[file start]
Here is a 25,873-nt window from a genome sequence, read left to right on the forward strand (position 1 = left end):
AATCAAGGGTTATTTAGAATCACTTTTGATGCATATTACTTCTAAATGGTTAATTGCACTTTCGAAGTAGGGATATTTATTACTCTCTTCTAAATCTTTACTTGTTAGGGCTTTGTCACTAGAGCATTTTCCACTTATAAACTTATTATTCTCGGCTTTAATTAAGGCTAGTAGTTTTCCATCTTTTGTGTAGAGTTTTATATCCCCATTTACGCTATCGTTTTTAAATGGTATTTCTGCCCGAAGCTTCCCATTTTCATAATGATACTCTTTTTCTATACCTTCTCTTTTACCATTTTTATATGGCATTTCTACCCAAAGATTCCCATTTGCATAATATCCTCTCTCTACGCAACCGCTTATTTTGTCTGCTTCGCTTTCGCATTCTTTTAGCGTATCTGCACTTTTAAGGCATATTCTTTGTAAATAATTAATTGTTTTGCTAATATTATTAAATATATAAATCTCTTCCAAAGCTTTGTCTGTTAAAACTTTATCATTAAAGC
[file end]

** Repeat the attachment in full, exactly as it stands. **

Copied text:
Here is a 25,873-nt window from a genome sequence, read left to right on the forward strand (position 1 = left end):
AATCAAGGGTTATTTAGAATCACTTTTGATGCATATTACTTCTAAATGGTTAATTGCACTTTCGAAGTAGGGATATTTATTACTCTCTTCTAAATCTTTACTTGTTAGGGCTTTGTCACTAGAGCATTTTCCACTTATAAACTTATTATTCTCGGCTTTAATTAAGGCTAGTAGTTTTCCATCTTTTGTGTAGAGTTTTATATCCCCATTTACGCTATCGTTTTTAAATGGTATTTCTGCCCGAAGCTTCCCATTTTCATAATGATACTCTTTTTCTATACCTTCTCTTTTACCATTTTTATATGGCATTTCTACCCAAAGATTCCCATTTGCATAATATCCTCTCTCTACGCAACCGCTTATTTTGTCTGCTTCGCTTTCGCATTCTTTTAGCGTATCTGCACTTTTAAGGCATATTCTTTGTAAATAATTAATTGTTTTGCTAATATTATTAAATATATAAATCTCTTCCAAAGCTTTGTCTGTTAAAACTTTATCATTAAAGC